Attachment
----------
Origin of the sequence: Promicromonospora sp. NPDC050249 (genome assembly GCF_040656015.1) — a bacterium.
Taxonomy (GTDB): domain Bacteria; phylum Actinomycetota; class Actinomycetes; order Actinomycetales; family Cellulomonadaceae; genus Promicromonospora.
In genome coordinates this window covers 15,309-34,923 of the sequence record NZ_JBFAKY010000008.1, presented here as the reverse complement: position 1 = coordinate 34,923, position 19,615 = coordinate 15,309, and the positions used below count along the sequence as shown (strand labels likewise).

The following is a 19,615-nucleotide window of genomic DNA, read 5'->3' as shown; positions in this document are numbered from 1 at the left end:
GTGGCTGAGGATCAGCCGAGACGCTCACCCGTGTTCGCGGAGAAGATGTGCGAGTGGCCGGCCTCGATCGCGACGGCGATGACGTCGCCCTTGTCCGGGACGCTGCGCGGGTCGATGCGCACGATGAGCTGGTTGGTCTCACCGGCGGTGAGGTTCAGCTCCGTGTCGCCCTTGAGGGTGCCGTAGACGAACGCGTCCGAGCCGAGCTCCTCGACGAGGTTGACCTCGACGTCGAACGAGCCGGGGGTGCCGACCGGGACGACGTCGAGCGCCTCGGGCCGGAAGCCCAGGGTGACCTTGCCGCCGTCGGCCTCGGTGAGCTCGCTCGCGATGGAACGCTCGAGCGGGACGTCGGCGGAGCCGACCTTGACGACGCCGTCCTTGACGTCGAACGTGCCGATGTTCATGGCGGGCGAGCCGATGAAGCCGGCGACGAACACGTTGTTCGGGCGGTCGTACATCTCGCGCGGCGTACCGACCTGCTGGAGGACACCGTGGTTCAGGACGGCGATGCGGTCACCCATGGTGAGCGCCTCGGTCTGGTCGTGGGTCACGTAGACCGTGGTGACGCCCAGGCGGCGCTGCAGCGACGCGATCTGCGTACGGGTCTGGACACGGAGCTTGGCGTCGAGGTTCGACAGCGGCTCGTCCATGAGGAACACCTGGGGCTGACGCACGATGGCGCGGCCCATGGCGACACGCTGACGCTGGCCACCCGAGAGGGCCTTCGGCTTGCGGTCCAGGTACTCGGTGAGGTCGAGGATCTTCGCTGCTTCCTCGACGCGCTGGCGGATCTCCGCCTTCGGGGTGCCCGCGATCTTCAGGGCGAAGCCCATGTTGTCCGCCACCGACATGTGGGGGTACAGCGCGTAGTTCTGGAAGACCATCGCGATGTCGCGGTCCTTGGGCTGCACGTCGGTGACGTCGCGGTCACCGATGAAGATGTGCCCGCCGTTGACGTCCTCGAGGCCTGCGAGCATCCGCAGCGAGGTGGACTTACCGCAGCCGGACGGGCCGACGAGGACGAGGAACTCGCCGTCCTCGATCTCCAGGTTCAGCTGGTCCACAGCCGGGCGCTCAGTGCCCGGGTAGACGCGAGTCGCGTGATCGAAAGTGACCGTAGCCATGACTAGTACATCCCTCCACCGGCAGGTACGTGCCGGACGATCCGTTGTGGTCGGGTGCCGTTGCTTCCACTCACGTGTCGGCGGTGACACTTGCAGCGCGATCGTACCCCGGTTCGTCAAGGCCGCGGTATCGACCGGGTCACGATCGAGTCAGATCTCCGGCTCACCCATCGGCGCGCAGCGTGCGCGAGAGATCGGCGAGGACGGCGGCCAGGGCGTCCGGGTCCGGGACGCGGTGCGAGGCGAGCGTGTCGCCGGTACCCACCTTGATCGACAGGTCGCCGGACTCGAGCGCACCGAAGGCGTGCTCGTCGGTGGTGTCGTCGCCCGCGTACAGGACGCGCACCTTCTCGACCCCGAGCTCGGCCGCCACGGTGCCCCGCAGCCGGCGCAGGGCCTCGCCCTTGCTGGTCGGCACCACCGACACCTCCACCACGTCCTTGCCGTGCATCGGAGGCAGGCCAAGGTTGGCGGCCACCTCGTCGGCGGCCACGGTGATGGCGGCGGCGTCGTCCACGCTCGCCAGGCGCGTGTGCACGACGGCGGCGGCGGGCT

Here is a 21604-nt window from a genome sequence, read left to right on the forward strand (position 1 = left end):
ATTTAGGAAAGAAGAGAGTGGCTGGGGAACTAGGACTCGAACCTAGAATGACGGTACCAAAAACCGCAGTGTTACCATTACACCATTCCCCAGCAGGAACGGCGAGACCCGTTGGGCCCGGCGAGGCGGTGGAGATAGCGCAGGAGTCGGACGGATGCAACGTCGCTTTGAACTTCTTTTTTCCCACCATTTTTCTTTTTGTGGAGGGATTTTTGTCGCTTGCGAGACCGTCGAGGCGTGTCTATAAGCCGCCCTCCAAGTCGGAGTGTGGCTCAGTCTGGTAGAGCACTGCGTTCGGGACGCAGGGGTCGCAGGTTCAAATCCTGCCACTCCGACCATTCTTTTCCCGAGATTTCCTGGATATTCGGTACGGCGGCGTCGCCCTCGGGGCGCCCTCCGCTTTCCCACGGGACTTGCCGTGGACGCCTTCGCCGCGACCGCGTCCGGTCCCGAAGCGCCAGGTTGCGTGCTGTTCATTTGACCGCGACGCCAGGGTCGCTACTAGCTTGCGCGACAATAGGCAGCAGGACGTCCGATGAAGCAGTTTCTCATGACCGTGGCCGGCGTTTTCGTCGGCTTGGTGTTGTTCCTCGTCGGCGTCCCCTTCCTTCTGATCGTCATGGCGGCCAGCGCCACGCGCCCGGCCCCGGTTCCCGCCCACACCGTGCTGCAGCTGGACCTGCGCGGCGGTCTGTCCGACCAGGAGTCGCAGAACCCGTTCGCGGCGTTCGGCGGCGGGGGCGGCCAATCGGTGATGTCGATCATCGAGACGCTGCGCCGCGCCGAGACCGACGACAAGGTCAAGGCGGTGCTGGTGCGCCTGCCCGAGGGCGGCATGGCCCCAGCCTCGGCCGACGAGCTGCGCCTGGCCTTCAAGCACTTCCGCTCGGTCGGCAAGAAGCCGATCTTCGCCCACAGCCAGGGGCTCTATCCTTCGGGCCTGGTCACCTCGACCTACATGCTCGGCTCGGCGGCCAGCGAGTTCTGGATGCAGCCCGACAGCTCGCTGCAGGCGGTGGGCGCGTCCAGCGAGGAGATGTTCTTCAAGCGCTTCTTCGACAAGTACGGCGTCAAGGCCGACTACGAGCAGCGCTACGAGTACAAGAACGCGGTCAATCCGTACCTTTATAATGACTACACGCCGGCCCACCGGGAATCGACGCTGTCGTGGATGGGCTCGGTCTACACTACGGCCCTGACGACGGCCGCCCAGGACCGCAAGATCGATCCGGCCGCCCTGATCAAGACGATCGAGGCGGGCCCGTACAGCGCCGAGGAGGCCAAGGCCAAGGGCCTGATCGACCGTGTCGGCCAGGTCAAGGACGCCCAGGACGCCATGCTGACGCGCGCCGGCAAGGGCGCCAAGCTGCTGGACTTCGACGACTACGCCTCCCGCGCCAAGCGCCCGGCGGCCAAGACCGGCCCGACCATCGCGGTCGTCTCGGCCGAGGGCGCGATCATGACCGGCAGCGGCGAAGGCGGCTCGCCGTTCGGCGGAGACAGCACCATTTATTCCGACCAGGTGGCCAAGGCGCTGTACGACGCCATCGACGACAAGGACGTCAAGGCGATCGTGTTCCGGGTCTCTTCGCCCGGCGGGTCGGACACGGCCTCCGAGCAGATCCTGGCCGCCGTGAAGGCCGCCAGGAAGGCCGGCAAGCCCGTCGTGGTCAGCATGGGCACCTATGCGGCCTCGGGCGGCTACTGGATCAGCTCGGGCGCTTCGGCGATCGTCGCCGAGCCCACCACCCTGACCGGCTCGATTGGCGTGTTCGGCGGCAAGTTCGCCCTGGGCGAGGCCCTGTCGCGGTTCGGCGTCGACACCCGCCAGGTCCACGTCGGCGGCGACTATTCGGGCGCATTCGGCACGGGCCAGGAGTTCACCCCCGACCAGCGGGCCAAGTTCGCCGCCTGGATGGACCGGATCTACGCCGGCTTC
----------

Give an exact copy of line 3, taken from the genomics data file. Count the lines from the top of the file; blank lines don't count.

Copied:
In genome coordinates this window covers 15,309-34,923 of the sequence record NZ_JBFAKY010000008.1, presented here as the reverse complement: position 1 = coordinate 34,923, position 19,615 = coordinate 15,309, and the positions used below count along the sequence as shown (strand labels likewise).